FWIW I am shitposting to some degree as the audiophile groupthink regarding spikes is just so absolute, all encompassing and exists in almost total isolation to pro-audio (where isolation is favoured/coupling avoided) that I just find it amusing. I’m sure the point of “we need to put spikes on this because people expect spikes on this” was reached decades ago and as such it is now just marketing/groupthink rather than based in any logic or credible research. I also feel the whole marketing thing this is connected to has conditioned people in dem rooms to select the leaner and more attacking of two choices and over the 40+ years that this mindset has existed audio has moved far too far from a genuinely natural balance and presentation. I’m of the mindset that if a hi-fi system sounds very different from say a well setup pair of Quad 57s, BBC monitors, HD-600s or whatever then it is quite simply wrong.

    That said spikes do clearly have some use with narrow top-heavy speakers e.g. slim floor-standers, mini-monitors etc when used on carpeted floors as they are inherently unstable structures. A wide spiked base makes them vastly more stable and can be achieved without nailing them to the floor and transmitting every vibration directly into the room structure (which to my thinking is a very bad thing). The more I think about the ‘problem’ the more I suspect the ideal mini-monitor stand would be a lightweight low-resonance wide-footprint tripod without any spiking top or bottom, i.e. felt pads at the top, rubber feet at the bottom. The footprint would give stability without rocking, a light material (wood, carbon, fibreglass or whatever) would avoid all the negatives of mass-loading (energy storage, sucking dynamics etc). The nearest I’ve seen to what I have in mind are the Audio Chic wood stands and I’d love to try a pair under the JR149s & LS3/5As, but they are far too expensive to just take a random punt on.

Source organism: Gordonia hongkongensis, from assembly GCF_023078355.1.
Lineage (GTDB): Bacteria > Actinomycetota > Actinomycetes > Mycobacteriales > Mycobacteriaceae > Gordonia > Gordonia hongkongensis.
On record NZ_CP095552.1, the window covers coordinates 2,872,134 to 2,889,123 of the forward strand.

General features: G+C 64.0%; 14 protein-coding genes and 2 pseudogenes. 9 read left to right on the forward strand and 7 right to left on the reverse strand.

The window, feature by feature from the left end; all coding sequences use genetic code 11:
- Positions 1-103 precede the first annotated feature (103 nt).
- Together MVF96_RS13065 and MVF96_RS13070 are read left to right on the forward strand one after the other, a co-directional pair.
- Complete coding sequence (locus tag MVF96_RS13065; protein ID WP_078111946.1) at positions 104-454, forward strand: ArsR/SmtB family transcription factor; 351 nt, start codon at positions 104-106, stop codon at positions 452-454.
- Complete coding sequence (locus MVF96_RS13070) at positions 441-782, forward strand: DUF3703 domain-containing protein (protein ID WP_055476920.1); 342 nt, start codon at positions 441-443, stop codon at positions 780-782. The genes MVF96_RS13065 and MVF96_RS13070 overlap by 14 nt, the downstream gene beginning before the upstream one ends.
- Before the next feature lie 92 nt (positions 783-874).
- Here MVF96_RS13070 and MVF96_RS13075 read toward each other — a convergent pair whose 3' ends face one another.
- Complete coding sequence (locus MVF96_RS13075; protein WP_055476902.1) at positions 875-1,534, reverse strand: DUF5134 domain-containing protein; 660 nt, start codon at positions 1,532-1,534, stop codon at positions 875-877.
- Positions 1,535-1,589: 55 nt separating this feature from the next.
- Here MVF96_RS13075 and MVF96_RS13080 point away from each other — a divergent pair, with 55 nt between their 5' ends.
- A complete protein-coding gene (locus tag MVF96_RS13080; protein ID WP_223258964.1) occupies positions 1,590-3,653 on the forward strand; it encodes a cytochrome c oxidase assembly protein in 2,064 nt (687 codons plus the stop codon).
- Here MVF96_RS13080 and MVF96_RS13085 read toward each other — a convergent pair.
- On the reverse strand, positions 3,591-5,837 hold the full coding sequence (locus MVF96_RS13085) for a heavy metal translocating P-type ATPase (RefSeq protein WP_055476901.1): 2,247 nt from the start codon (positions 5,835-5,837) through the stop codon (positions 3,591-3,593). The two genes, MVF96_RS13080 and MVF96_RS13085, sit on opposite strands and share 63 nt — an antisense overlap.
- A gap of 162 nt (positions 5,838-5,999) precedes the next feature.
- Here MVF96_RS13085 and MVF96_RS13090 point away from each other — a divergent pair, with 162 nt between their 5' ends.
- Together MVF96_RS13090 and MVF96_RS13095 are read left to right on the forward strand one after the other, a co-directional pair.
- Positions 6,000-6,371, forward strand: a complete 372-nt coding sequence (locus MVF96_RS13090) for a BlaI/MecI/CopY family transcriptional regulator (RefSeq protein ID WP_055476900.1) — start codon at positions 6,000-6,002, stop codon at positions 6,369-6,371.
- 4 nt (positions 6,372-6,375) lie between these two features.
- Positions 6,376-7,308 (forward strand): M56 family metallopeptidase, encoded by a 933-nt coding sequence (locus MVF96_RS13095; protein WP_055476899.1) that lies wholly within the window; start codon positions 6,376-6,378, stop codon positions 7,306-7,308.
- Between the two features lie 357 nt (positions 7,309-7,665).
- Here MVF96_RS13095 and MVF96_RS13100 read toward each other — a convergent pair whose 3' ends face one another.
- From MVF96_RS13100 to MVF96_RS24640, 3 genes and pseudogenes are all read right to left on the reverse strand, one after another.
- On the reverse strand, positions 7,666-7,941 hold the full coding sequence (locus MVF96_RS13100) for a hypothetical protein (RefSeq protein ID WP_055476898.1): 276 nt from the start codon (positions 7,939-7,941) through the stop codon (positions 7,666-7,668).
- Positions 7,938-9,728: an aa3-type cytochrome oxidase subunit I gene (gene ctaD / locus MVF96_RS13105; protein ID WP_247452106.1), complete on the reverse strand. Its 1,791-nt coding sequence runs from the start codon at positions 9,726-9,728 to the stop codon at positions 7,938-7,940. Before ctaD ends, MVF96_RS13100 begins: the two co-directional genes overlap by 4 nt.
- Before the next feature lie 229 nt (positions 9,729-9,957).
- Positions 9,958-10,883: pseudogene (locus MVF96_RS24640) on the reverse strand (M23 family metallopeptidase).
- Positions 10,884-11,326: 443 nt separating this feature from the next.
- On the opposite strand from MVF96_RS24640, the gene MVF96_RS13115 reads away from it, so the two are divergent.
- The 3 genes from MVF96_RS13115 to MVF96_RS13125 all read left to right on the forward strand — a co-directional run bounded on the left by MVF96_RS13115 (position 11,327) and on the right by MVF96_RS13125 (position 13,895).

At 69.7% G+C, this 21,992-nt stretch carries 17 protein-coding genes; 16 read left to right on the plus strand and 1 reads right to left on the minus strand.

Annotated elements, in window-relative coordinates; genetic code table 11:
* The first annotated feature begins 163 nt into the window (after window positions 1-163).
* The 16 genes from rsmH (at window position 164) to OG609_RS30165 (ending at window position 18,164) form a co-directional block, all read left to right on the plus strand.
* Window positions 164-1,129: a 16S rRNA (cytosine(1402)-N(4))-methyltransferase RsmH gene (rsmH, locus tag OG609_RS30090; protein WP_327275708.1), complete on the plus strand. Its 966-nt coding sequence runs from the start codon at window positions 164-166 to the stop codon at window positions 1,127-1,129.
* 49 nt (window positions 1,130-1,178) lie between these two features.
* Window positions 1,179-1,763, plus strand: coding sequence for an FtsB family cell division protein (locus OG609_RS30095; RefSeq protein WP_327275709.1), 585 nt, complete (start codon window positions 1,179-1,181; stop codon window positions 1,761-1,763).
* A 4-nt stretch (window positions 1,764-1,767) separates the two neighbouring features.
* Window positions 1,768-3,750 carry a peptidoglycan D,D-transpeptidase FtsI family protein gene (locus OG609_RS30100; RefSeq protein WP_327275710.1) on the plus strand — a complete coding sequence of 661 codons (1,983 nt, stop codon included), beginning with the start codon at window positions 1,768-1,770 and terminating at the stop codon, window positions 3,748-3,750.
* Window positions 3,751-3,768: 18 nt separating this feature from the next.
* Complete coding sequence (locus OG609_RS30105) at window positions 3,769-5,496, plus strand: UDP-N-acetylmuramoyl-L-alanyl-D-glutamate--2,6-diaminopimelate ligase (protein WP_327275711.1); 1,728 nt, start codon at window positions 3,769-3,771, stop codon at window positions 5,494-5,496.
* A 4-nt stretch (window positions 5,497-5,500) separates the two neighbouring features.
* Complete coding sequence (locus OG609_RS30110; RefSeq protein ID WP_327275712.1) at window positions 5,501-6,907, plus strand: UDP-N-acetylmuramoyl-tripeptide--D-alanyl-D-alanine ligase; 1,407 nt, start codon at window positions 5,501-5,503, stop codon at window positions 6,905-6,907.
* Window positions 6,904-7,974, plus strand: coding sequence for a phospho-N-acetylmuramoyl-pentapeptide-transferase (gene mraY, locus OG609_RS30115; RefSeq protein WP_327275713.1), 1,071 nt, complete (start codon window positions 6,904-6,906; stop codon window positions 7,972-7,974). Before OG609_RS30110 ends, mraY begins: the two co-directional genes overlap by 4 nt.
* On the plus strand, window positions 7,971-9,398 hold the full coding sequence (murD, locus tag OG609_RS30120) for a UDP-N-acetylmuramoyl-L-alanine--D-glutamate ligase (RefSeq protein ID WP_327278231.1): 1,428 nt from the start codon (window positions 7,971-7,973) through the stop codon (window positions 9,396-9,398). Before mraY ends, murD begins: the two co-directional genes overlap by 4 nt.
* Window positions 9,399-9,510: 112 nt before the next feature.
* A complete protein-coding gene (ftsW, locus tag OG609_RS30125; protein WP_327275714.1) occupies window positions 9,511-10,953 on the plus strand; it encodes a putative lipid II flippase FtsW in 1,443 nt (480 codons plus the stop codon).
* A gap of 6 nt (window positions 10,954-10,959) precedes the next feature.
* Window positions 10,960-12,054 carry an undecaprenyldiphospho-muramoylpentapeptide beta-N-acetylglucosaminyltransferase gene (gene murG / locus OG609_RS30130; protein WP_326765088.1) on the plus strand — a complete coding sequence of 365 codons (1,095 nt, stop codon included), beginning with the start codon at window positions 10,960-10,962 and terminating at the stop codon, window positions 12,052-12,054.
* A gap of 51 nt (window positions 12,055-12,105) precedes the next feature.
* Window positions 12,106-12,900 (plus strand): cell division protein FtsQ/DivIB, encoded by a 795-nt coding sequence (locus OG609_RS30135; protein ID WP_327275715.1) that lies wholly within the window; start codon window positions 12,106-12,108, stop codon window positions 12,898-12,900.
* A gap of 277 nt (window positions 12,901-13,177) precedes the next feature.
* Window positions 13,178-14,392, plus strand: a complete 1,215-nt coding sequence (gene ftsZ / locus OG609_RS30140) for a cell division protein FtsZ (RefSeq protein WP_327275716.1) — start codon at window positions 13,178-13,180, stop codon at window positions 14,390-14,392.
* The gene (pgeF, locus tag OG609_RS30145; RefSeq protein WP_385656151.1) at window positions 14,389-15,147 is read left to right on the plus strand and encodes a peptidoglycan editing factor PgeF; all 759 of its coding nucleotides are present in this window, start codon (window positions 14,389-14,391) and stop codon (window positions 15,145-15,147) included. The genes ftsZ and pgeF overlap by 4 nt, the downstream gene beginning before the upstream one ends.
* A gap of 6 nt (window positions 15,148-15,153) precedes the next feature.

NickofWimbledon likes this.
  20. ToTo Man

    ToTo Man the band not the dog

    All our floors are suspended and I don't have experience of spikes sitting directly on the floorboards, only on metal spike shoes as I value our hardwood floors and in the rooms where there's carpet/underlay the speakers are a PITA to move once the spikes penetrate through the carpet. IME, the worst interface is when the entire surface of the loudspeaker enclosure rests on the floor, this results in the most ill-defined/muddy upper-bass and the strongest vibrations felt through your feet. This applies to carpeted floors and exposed floors but the latter is of course worse than the former, not least because over time the vibrations cause the enclosure to vibrate itself away from where it was originally placed! Anything that reduces the contact area between enclosure and floor is an improvement IME.
     
    Durmbo likes this.